EEVblog: the Electronics Engineering video blog


Have you ever wanted to see what it’s like inside of a PCB assembly factory? Have you ever wondered how digital storage oscilloscopes work? If so, be sure to check out the EEVblog podcast. The Electronics Engineering video blog podcast, hosted by [Dave Jones], was created for anyone interested in learning more about electrical engineering. While some knowledge of electronics definitely helps, [Dave]’s thorough explanations and firsthand knowledge in the field of electrical engineering make the video blog easily accessible to beginners in the field. The EEVblog covers a wide range of electronics related topics, offering everything from multimeter reviews to GSM mobile phone audio design advice. In the latest episode (shown above), [Dave] discusses and demonstrates how to solve the infinite resistor problem, involving measuring the resistance at different points of an infinite grid of resistors that all have the same resistance. In addition to giving a detailed explanation, [Dave] created a 14 x 14 grid of 420 10ohm resistors to demonstrate how to solve the problem. While we’ve only mentioned a few episodes here, be sure to check out all 25 episodes of the EEVblog podcast and subscribe to the RSS feed so you’ll never miss an episode.

42 thoughts on “EEVblog: the Electronics Engineering video blog

  1. how is he so surprised all the time? His consistently rising inflection reminds me of that audio illusion where the beep seems to be getting higher and higher pitch, but its really just looping the same octave.

  2. Makes up for lack of flash and charisma by being knowledgeable. If you’re looking for professional voice-overs to make the experience soothing and mind numbing, don’t bother viewing any of these amateur produced videos.

    If you want to see how professionals in their field figure things out and apply their knowledge, and can get over the fact that they may be quirky, don’t have that soothing inflection and tone of voice, and don’t look like Greek gods and godesses, you can learn a lot.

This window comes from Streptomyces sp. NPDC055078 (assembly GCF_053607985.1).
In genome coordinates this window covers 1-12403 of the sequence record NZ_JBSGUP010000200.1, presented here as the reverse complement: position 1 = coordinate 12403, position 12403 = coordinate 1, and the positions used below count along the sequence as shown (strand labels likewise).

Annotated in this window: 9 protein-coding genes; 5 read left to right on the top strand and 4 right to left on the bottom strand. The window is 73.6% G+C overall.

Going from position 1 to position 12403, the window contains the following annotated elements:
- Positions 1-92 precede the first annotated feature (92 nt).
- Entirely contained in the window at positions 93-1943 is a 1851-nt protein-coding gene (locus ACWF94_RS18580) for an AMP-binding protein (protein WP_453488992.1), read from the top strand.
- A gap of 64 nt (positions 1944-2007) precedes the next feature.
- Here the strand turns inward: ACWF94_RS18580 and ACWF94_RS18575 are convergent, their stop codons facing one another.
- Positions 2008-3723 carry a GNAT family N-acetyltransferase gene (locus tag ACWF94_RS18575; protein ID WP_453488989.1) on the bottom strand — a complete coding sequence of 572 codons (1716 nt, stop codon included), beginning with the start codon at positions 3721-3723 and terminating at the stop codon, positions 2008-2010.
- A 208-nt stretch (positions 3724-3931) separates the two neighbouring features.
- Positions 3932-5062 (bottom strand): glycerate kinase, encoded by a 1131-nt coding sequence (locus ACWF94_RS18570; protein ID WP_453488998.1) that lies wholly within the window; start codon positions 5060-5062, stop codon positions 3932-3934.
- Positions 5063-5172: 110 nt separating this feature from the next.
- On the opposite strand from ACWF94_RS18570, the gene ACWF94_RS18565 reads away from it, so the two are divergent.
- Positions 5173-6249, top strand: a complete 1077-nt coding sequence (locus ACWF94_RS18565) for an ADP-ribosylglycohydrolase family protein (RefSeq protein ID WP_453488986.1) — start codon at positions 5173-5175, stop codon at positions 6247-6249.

3. Thanks for the feedback guys (good and not so good!)

    Yes, many find my high pitched whiny Australian accent somewhat annoying, others love it, so it tends to polarize people one way or the other. I won’t give up my day job to become a voice-over artist :->

    Why do I say Umm and repeat things all the time? Blog #22 might explain it. It’s an off-the-cuff blog – no script, no rehearsals, no re-takes etc. So those sorts of things creep in I’m afraid, sometimes more than others.

  4. @altzone

    Keep the podcasts coming! I’m really interested in content and you produce content.

    Critics are good at being critical, but I’ve never seen them produce content that comes up to their perceived standards.

    Thank you for taking the time to do your electronics podcasts, I think I know what Oscope is on the wishlist if the economy grants my wish, looking forward to more from you. I remembered to add the RSS feed from this article, something I was going to do last month.

  5. Aw man, I just posed the classic “resistor cube” problem to my summer intern (which would more easily yield a spot-on answer if you built it). I could have pointed him to this video! I am no stranger to building a circuit so I can test it. :-)

  6. personally, i would be more interested in the math. that’s only because it’s not my strong point. this looks like a great blog, though.

    @sharky
    @jokoxp

    ever tried listening to an american accent?

    before you get personal, realize you probably sound terrible to most of the rest of the world.

    and your personal attacks are even worse than *your* crappy sounding accents.

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